The enthusiasm, commitment and collaboration of volunteers are vital to the mission of the North Inlet-Winyah Bay Reserve. Community support and engagement is essential to achieving our goals of understanding and protecting coastal ecosystems. We believe that inviting community members to participate in research, monitoring, and education programs at the Reserve will build a stronger coalition of support for the conservation of our coastal ecosystems.
1. Review some of our current volunteer opportunities
The reserve engages in activities to preserve, protect, enhance and restore natural ecosystems and our coastal community. These activities are usually one-day or short term events that are open to all who want to participate and do not require training in advance. Examples would include marsh and highway litter clean-ups, and bioblitz species surveys.
Volunteer stewardship activities are advertised through our website, the Reserve e-newsletter,
through our Facebook page, or you can sign up to receive email notifications of volunteer and training opportunities.
You can sign up for these activities through our upcoming events registration page.
Assist Reserve staff with leading public programs. For more information, view the Volunteer Duties Public Programs for each program.
The National Phytoplankton Monitoring Network (PMN) is a community-based network of volunteers monitoring marine phytoplankton and harmful algal blooms (HABs). Volunteers collect water samples on a bi-weekly basis from North Inlet and surrounding areas and meet at the Baruch Marine Field lab to examine the samples for the presence of harmful algae. Results are reported to the National PMN. This data creates a comprehensive list of harmful algal species inhabiting coastal marine waters and helps to identify general trends where harmful algal blooms are more likely to occur. Training on phytoplankton identification, sample collection, and lab equipment use is provided by reserve staff.
Phenology is the study of the timing of seasonal plant and animal life-cycle events, including the flowering of plants, ripening of fruit, the emergence of insects, and migration of birds. The timing, duration and intensity of these events are sensitive to seasonal and long-term changes in temperature and precipitation. Volunteers with this project monitor phenological events to aid in the assessment of the vulnerability of species, populations, and salt marsh ecological communities to ongoing climate change.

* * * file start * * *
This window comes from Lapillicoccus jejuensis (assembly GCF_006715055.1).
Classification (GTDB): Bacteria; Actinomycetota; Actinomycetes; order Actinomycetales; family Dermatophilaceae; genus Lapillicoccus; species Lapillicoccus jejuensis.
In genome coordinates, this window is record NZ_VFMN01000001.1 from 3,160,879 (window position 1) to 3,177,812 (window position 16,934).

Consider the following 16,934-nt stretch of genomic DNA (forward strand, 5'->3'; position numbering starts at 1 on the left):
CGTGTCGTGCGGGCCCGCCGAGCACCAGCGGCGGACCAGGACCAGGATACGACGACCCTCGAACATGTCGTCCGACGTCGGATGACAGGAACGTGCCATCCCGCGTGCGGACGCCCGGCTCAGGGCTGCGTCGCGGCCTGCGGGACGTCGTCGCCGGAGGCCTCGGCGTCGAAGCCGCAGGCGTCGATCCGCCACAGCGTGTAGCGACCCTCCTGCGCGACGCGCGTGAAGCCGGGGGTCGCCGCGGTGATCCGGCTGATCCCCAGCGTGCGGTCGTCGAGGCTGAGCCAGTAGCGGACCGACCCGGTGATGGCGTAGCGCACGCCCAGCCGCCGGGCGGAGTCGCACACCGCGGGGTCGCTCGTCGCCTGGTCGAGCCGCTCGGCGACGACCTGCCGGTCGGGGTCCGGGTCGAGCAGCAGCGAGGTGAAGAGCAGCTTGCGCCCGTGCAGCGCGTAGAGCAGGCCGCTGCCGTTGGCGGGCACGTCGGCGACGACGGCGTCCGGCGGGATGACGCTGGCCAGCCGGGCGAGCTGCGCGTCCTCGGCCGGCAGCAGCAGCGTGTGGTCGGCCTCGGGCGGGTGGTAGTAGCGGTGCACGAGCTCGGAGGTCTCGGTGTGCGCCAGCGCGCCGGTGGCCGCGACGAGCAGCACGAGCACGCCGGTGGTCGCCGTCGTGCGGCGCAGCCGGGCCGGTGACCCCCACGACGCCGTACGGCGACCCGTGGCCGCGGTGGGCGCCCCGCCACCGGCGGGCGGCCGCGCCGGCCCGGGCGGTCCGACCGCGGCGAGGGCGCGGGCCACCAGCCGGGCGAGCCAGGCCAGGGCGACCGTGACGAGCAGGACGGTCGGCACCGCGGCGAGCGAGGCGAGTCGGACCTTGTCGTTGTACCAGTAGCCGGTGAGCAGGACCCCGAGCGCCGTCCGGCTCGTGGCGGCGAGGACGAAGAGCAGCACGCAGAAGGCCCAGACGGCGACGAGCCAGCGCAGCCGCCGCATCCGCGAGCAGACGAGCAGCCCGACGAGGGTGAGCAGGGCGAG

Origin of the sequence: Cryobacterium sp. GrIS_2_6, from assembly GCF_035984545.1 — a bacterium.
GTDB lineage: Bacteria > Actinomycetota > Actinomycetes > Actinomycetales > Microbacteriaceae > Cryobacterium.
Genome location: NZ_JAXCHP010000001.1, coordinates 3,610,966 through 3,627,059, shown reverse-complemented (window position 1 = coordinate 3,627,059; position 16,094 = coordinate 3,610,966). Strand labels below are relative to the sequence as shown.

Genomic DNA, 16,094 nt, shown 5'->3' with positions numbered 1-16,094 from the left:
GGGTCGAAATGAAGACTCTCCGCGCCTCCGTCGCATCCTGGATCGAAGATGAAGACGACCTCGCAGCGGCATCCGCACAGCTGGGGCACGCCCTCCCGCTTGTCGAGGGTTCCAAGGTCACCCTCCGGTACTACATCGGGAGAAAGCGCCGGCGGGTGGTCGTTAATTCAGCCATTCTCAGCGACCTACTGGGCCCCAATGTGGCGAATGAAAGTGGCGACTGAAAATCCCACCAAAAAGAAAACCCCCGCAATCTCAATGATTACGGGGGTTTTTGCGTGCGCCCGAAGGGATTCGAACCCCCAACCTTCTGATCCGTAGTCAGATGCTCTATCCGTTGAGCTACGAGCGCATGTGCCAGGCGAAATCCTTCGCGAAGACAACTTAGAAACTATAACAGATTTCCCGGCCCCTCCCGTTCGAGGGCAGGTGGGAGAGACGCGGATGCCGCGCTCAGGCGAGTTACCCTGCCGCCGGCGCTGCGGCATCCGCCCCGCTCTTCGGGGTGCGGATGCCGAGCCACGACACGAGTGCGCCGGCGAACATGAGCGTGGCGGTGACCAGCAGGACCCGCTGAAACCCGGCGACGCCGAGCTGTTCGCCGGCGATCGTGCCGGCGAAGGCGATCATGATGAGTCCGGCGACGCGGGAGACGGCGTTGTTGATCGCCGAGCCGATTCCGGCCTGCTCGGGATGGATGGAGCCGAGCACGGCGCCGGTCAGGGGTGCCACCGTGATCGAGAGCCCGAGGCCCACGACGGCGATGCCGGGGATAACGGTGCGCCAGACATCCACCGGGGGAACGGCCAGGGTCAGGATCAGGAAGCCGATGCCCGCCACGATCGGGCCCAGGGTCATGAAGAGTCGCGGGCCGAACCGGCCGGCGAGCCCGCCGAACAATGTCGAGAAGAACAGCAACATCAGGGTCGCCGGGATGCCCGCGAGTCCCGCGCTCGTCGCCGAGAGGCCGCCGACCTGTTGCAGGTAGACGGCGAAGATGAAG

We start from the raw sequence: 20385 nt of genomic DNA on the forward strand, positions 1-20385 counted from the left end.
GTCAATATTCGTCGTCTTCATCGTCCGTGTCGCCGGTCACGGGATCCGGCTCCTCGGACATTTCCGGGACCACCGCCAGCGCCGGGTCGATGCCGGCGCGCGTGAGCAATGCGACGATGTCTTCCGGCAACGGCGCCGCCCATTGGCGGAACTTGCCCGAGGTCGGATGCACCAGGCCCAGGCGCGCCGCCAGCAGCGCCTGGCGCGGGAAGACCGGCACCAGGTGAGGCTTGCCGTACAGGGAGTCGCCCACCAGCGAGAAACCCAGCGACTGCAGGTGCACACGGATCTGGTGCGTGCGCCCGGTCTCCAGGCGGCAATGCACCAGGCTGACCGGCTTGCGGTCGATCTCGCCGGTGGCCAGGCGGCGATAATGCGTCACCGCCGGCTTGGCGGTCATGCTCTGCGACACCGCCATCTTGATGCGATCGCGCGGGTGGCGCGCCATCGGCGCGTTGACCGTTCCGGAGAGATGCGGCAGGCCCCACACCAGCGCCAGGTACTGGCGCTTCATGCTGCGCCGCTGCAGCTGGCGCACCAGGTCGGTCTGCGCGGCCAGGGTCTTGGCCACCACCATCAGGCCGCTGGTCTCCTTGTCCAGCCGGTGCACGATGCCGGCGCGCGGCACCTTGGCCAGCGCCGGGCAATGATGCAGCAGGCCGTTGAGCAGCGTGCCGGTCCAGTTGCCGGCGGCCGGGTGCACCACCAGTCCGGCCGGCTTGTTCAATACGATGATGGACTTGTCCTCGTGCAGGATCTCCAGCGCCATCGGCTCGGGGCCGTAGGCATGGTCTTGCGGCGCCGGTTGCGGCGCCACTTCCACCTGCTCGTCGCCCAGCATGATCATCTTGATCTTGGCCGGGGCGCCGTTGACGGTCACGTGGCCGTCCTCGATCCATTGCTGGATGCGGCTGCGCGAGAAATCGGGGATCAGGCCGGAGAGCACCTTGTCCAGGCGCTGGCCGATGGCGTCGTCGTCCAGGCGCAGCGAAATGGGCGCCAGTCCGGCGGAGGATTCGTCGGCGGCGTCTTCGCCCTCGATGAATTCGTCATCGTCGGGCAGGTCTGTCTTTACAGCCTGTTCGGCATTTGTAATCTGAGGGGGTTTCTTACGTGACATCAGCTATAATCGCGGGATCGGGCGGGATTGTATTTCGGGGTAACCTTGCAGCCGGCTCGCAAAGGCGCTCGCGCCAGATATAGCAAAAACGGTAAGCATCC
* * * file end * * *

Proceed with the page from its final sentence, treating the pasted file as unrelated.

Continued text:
Help to survey backyard biodiversity throughout the 3rd largest watershed on the east coast!
Find out more about the project and tips and tutorials in the Wiyah Wildlife blog on the Winyah Wildlife Project Page
See the species tally and help identify fellow project participants finds on the iNaturalist Project Page
South Carolina Adopt-a-Stream (SC AAS) creates a network of watershed stewardship, engagement, and education through involvement. SC AAS volunteers can play an important role in monitoring and tracking water quality while sharing information about local water resources with their communities. The Reserve is partnering with the SC AAS program to serve as a training and volunteer hub for AAS volunteers.
Microplastics are pieces of plastic that are less than 5 mm in size, and are found as pollutants in virtually every environment. Data on microplastic distribution on coastlines can help to inform the management of coastal habitats and direct local actions and advocacy to reduce plastic pollution in the marine environment. This project will collect data on microplastic pollution on beach and inlet areas from Murrells Inlet to North Inlet.
2. Fill out a volunteer interest form
3. View training and resources for volunteers
»Volunteer Orientation Training Videos
Upcoming Stewardship Program Events
Sign Up for the latest news and events
Find out what’s going on at the Reserve with our monthly e-news letter.